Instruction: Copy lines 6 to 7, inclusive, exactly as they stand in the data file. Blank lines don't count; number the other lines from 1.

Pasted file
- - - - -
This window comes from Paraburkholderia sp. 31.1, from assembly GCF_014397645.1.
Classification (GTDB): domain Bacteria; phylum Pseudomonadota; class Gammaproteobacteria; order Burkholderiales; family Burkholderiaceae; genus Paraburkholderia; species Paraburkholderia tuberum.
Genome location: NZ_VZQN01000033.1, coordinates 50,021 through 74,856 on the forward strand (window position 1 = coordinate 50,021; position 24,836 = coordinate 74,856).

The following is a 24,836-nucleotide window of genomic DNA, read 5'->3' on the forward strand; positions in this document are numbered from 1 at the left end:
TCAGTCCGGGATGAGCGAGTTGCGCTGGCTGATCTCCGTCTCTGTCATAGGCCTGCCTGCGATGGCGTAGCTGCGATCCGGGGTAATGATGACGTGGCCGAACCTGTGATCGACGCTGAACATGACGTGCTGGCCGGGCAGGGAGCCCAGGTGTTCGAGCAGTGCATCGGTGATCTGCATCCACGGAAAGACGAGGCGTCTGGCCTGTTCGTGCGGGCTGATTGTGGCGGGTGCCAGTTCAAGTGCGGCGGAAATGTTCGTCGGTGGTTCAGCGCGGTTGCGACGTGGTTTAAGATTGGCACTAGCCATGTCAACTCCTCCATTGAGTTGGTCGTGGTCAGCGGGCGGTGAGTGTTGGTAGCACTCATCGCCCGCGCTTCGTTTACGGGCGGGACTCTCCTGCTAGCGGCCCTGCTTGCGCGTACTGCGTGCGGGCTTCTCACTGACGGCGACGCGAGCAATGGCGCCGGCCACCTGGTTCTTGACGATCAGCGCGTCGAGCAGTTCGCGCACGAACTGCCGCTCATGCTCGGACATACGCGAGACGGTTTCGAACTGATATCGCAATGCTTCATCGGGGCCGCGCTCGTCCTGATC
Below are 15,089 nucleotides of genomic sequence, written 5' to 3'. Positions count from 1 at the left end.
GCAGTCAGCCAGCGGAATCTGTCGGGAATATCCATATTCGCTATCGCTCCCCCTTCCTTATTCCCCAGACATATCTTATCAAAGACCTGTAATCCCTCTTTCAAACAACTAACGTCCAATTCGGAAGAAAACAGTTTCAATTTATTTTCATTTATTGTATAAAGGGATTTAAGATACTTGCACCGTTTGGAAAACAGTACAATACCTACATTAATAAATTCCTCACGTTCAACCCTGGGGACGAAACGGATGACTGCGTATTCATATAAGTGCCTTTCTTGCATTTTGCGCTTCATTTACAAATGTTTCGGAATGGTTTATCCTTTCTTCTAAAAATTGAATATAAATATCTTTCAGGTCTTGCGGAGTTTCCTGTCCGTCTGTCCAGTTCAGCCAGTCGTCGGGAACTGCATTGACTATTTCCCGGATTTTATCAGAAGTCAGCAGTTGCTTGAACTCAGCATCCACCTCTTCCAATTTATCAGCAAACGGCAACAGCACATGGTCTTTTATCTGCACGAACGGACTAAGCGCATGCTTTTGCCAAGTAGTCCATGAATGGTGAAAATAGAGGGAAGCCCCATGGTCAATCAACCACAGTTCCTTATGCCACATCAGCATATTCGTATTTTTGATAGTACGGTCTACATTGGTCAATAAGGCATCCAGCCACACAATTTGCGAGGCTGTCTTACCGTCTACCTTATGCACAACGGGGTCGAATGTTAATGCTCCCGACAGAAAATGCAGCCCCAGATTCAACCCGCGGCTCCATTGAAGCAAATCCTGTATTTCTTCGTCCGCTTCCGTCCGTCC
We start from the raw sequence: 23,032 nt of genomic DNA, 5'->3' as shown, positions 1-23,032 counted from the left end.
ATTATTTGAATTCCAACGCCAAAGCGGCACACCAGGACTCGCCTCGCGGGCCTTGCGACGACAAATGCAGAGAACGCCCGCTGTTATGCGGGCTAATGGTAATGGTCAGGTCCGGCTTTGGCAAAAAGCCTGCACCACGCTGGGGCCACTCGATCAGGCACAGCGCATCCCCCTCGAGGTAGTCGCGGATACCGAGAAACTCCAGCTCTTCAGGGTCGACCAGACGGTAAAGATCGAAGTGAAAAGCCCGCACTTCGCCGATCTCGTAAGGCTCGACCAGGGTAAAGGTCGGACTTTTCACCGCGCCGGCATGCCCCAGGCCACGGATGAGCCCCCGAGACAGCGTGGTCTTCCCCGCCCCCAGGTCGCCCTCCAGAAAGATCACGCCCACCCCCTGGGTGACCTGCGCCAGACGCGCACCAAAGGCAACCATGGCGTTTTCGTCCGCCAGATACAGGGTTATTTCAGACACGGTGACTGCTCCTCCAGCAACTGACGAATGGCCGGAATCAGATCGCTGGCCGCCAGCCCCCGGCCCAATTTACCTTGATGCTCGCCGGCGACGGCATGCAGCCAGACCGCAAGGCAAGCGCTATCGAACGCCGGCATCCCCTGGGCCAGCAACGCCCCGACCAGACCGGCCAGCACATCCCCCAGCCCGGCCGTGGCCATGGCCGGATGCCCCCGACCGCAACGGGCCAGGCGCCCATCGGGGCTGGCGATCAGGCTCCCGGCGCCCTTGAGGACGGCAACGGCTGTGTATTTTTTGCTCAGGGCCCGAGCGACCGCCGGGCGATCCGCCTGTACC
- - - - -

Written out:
Below are 15,089 nucleotides of genomic sequence, written 5' to 3'. Positions count from 1 at the left end.
GCAGTCAGCCAGCGGAATCTGTCGGGAATATCCATATTCGCTATCGCTCCCCCTTCCTTATTCCCCAGACATATCTTATCAAAGACCTGTAATCCCTCTTTCAAACAACTAACGTCCAATTCGGAAGAAAACAGTTTCAATTTATTTTCATTTATTGTATAAAGGGATTTAAGATACTTGCACCGTTTGGAAAACAGTACAATACCTACATTAATAAATTCCTCACGTTCAACCCTGGGGACGAAACGGATGACTGCGTATTCATATAAGTGCCTTTCTTGCATTTTGCGCTTCATTTACAAATGTTTCGGAATGGTTTATCCTTTCTTCTAAAAATTGAATATAAATATCTTTCAGGTCTTGCGGAGTTTCCTGTCCGTCTGTCCAGTTCAGCCAGTCGTCGGGAACTGCATTGACTATTTCCCGGATTTTATCAGAAGTCAGCAGTTGCTTGAACTCAGCATCCACCTCTTCCAATTTATCAGCAAACGGCAACAGCACATGGTCTTTTATCTGCACGAACGGACTAAGCGCATGCTTTTGCCAAGTAGTCCATGAATGGTGAAAATAGAGGGAAGCCCCATGGTCAATCAACCACAGTTCCTTATGCCACATCAGCATATTCGTATTTTTGATAGTACGGTCTACATTGGTCAATAAGGCATCCAGCCACACAATTTGCGAGGCTGTCTTACCGTCTACCTTATGCACAACGGGGTCGAATGTTAATGCTCCCGACAGAAAATGCAGCCCCAGATTCAACCCGCGGCTCCATTGAAGCAAATCCTGTATTTCTTCGTCCGCTTCCGTCCGTCC